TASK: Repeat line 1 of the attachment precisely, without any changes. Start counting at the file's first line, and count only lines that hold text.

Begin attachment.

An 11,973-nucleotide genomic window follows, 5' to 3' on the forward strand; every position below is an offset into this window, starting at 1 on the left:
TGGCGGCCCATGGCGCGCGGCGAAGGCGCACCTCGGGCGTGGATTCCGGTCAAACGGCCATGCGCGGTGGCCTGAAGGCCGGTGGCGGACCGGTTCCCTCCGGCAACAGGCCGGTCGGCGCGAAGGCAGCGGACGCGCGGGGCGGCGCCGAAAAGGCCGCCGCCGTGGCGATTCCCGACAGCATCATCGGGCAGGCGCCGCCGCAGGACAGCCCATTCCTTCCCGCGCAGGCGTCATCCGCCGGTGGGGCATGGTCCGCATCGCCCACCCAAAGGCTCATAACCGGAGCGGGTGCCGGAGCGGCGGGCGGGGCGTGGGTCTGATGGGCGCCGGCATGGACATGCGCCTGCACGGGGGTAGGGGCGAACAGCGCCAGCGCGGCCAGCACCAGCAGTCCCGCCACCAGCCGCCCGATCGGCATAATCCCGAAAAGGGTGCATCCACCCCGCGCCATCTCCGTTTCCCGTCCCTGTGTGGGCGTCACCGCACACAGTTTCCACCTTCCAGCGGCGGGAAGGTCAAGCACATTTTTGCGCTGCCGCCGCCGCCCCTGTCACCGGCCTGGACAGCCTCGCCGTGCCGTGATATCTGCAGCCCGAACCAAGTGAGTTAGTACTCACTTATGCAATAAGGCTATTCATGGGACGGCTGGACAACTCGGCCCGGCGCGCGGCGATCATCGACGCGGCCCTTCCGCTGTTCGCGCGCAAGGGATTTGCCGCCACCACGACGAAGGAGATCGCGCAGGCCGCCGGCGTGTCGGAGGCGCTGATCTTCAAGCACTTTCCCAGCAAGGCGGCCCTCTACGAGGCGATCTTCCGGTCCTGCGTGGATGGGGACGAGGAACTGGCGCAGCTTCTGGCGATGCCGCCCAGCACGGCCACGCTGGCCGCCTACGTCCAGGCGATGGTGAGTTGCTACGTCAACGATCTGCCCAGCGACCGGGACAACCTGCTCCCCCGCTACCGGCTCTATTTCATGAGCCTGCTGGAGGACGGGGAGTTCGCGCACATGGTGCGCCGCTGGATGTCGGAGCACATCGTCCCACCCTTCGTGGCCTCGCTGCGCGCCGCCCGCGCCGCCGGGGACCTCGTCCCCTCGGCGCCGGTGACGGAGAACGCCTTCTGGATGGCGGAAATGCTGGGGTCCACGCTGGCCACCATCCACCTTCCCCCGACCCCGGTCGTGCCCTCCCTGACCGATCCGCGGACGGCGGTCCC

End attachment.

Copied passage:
An 11,973-nucleotide genomic window follows, 5' to 3' on the forward strand; every position below is an offset into this window, starting at 1 on the left: